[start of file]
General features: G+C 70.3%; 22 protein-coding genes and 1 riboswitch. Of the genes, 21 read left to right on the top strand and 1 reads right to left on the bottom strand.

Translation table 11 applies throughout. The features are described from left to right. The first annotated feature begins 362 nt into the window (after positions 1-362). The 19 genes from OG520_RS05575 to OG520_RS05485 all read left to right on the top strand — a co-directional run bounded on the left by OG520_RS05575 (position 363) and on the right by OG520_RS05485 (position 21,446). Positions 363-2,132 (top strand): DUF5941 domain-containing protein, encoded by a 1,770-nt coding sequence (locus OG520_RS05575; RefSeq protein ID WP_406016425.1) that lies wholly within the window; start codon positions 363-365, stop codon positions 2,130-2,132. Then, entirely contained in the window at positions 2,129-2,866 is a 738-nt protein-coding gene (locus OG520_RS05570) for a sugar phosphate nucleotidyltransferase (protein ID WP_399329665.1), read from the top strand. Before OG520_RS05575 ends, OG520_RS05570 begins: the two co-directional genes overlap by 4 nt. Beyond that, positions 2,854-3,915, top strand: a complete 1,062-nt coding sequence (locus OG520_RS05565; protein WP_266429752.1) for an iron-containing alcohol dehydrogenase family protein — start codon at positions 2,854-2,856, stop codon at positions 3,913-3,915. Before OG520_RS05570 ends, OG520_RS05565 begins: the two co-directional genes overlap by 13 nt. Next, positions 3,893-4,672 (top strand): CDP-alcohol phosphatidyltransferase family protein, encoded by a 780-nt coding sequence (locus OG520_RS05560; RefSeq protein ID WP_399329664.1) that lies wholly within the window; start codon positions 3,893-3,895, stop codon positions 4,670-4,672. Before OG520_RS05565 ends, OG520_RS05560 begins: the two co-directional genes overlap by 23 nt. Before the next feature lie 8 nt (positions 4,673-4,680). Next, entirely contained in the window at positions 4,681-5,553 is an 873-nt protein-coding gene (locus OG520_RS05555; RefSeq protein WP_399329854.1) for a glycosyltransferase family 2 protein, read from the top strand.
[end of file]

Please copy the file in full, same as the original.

General features: G+C 70.3%; 22 protein-coding genes and 1 riboswitch. Of the genes, 21 read left to right on the top strand and 1 reads right to left on the bottom strand.

Translation table 11 applies throughout. The features are described from left to right. The first annotated feature begins 362 nt into the window (after positions 1-362). The 19 genes from OG520_RS05575 to OG520_RS05485 all read left to right on the top strand — a co-directional run bounded on the left by OG520_RS05575 (position 363) and on the right by OG520_RS05485 (position 21,446). Positions 363-2,132 (top strand): DUF5941 domain-containing protein, encoded by a 1,770-nt coding sequence (locus OG520_RS05575; RefSeq protein ID WP_406016425.1) that lies wholly within the window; start codon positions 363-365, stop codon positions 2,130-2,132. Then, entirely contained in the window at positions 2,129-2,866 is a 738-nt protein-coding gene (locus OG520_RS05570) for a sugar phosphate nucleotidyltransferase (protein ID WP_399329665.1), read from the top strand. Before OG520_RS05575 ends, OG520_RS05570 begins: the two co-directional genes overlap by 4 nt. Beyond that, positions 2,854-3,915, top strand: a complete 1,062-nt coding sequence (locus OG520_RS05565; protein WP_266429752.1) for an iron-containing alcohol dehydrogenase family protein — start codon at positions 2,854-2,856, stop codon at positions 3,913-3,915. Before OG520_RS05570 ends, OG520_RS05565 begins: the two co-directional genes overlap by 13 nt. Next, positions 3,893-4,672 (top strand): CDP-alcohol phosphatidyltransferase family protein, encoded by a 780-nt coding sequence (locus OG520_RS05560; RefSeq protein ID WP_399329664.1) that lies wholly within the window; start codon positions 3,893-3,895, stop codon positions 4,670-4,672. Before OG520_RS05565 ends, OG520_RS05560 begins: the two co-directional genes overlap by 23 nt. Before the next feature lie 8 nt (positions 4,673-4,680). Next, entirely contained in the window at positions 4,681-5,553 is an 873-nt protein-coding gene (locus OG520_RS05555; RefSeq protein WP_399329854.1) for a glycosyltransferase family 2 protein, read from the top strand.